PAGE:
(Ray Liotta, Jolene Blalock, LL Cool J, Mekhi Phifer, et al / DVD / R / (2005) 2007 / LGF)
Overview: A sexy, stylish thriller stars Ray Liotta as Ford Cole, a big-city district attorney with his eye on the mayor's office and a big problem on his hands. One of his deputies, the beautiful assistant district attorney, Nora Timmer, has just confessed to killing a man in what she claims was self-defense. A bad situation gets worse when an enigmatic stranger named Luther Pinks turns up at the police station to contradict Nora's story and paint a very different picture of Ford's talented colleague. With his career and perhaps his life on the line, Ford has a mere handful of hours to sort the truth from the lies in a saga involving Nora, a record store clerk, and a powerful gang lord.
DVD Verdict: Filmed in 2003 but kept on the shelf until now, "Slow Burn" is a so-so film noir that includes plenty of bewildering twists. Screenwriter-director Wayne Beach directorial debut keeps things moving at a steady pace while managing to generate a reasonable amount of suspense every now and then. The story focuses on committed District Attorney Ford Cole (Ray Liotta), whose potential mayoral career is on the line after his assistant D.A. and lover Nora Timmer (Jolene Blalock) becomes involved in the murder of Isaac Duperde (Mekhi Phifer), a local CD vendor who she claims attempted to rape her. The case, however, grows more mysterious with the sudden appearance of Luther Pinks (LL Cool J), a close friend of the victim who assures Cole that Isaac and Nora were in fact lovers, and that she persuaded him to reveal the whereabouts of an elusive criminal gang lord. With time running out, it is now up to Cole to uncover the truth if he wants to save his career.
After watching this I personally thought Beach overloads his plot (from a story by himself and Anthony Walton) with successive twists that are too confusing to follow, thus destroying the credibility of his characters. The mystery elements of the story never really gel, and its much more confusing than it has to be. This is especially true considering the fact that the end of the movie is pretty much given away in the middle of the film, and I was sitting there waiting for my guess to pan out... which it did. They did, however, switch it up on me a few times with some red herrings here and there. It's still fun to watch, but some tighter writing would have put the film over the top.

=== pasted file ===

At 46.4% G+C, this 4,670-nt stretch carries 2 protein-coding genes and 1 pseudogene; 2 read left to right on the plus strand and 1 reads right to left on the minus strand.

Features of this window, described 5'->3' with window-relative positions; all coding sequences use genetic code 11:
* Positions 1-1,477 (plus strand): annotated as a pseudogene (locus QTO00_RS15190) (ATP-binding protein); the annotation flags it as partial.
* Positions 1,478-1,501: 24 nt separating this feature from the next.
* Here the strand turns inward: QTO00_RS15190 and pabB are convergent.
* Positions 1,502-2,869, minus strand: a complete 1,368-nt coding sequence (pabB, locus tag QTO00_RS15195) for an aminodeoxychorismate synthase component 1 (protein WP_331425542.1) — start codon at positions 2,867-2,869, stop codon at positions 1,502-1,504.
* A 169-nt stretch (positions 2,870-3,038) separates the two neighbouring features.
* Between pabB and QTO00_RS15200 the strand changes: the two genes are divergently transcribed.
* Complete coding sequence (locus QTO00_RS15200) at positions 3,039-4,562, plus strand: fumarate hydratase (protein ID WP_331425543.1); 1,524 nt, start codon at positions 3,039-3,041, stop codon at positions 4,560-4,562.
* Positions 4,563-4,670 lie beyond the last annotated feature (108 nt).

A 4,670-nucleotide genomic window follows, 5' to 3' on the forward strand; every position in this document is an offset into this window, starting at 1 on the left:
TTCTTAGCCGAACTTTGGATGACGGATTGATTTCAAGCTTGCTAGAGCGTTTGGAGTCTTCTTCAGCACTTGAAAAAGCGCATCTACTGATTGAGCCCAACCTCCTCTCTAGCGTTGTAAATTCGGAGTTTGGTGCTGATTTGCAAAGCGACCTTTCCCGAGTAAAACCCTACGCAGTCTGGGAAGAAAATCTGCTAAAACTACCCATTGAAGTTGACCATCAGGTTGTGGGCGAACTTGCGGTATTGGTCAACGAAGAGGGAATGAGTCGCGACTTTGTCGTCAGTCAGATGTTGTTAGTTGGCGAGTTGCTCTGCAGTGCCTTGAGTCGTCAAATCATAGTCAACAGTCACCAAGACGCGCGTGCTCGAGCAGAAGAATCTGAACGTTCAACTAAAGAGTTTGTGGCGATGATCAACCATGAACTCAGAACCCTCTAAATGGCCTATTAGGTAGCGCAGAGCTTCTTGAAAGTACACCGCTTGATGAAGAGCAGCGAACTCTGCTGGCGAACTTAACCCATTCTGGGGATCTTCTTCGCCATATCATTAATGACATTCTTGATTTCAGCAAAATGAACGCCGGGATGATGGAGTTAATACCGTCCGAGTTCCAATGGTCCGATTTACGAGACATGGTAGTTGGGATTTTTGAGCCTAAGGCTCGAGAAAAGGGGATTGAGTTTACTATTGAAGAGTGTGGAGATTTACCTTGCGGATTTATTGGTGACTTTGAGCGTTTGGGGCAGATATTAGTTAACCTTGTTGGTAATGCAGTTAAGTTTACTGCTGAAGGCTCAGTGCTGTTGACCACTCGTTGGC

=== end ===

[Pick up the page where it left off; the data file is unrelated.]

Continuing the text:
The best parts of the movie are the concepts and philosophies dealing with race that are present in the film. The most intriguing of these is the concept of "passing," a situation where someone can pass as a member of another race, perhaps even two. As far as I know, this concept has only been played with in comedic films that make fun of the idea rather than explore the impact it can have on people's everyday lives where race is such a big factor. The ideas presented in the film are subtle, realistic, and never in your face. Those not interested in racial issues can skip over the ideas without a second thought, but they would never really get the full impact of the movie as much of the cultural aspects of the film are not told explicitly, but are implied, relying on the viewer's own concepts of race and culture.
The popularity of the ensemble cast is probably what kept "Slow Burn" from going straight to video, even though none of the film's big-name actors -- except Ray Liotta -- live up to their reputation. As usual, Liotta imbues his character with the right amount of charisma and strength, but he fails to receive the necessary support from the inadequate LL Cool J and Mekhi Phifer. Also in the cast is the excellent Chiwetel Ejiofor, but his character is too underdeveloped to make any sort of impact. "Slow Burn," is just a plain old crime thriller and may not be a total waste of time or money, but it is in-arguably a slight disappointment -- mostly because of its sub par screenplay. If you view it as a relative cultural issues playing major parts in the events of people's lives, its amazing. Somewhere in the middle, you will find the true nature of "Slow Burn." This is a Widescreen Presentation (1.85:1) enhanced for 16x9 TVs and comes with the Special Features of:
Deleted and Alternate Scenes
Commentary with director Wayne Beach
"Fire in the Streets" Featurette